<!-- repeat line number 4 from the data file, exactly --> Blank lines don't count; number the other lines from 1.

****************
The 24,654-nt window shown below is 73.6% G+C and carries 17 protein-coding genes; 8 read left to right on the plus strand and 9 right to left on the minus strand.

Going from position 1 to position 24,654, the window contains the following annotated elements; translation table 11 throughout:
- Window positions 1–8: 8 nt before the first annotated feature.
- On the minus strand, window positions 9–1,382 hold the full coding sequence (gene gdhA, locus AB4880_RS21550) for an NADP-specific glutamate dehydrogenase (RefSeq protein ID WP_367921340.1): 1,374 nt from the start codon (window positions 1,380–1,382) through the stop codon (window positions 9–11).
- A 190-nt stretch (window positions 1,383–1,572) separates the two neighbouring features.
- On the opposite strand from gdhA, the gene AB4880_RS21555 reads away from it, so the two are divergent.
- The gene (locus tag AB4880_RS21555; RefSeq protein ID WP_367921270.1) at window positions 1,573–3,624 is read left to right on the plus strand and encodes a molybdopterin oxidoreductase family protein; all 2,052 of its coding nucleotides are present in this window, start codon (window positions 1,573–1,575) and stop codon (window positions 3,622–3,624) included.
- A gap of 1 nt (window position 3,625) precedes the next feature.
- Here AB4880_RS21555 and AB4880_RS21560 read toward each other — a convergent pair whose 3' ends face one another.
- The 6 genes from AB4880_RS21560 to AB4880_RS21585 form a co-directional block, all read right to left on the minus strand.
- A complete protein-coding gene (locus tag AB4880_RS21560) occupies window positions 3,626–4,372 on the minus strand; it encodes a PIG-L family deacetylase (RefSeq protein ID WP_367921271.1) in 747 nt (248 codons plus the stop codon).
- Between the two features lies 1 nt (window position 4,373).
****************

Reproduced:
- On the minus strand, window positions 9–1,382 hold the full coding sequence (gene gdhA, locus AB4880_RS21550) for an NADP-specific glutamate dehydrogenase (RefSeq protein ID WP_367921340.1): 1,374 nt from the start codon (window positions 1,380–1,382) through the stop codon (window positions 9–11).